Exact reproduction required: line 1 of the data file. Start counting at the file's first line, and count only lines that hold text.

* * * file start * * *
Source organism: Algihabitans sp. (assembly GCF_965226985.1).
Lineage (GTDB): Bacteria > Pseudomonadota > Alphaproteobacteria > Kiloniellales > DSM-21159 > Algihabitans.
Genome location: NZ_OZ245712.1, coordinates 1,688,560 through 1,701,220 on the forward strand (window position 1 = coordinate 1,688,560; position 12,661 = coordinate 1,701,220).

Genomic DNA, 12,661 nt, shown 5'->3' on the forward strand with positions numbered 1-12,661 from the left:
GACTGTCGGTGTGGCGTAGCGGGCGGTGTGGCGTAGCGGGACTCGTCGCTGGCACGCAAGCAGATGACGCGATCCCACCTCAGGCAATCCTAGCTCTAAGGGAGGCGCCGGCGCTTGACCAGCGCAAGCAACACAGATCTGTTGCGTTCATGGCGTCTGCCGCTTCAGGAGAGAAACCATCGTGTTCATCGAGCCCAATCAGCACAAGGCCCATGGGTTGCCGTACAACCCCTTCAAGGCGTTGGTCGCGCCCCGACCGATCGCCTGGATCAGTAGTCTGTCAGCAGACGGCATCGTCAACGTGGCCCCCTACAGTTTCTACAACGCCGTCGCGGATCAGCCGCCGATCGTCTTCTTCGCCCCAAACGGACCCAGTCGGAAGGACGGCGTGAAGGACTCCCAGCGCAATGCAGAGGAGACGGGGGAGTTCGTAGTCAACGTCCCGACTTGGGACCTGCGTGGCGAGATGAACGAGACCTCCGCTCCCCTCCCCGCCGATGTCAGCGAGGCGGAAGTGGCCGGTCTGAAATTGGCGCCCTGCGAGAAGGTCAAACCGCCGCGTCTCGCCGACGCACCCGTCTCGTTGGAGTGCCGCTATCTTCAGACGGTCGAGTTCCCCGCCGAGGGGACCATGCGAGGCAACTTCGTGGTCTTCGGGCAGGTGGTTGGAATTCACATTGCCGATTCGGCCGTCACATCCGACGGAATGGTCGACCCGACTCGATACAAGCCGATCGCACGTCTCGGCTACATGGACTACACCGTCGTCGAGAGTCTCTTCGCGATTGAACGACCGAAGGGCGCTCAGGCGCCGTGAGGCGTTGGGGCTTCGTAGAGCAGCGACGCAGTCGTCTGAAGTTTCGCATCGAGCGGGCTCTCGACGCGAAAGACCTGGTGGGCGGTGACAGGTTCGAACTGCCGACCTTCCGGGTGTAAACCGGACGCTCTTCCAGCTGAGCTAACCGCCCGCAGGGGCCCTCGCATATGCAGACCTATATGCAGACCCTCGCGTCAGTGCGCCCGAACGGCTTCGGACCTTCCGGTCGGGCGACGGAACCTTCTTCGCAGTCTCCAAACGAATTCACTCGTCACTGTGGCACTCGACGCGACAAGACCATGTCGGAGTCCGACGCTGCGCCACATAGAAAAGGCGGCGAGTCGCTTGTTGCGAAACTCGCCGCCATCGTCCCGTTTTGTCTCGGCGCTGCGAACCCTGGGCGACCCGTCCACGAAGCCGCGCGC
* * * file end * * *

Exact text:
Source organism: Algihabitans sp. (assembly GCF_965226985.1).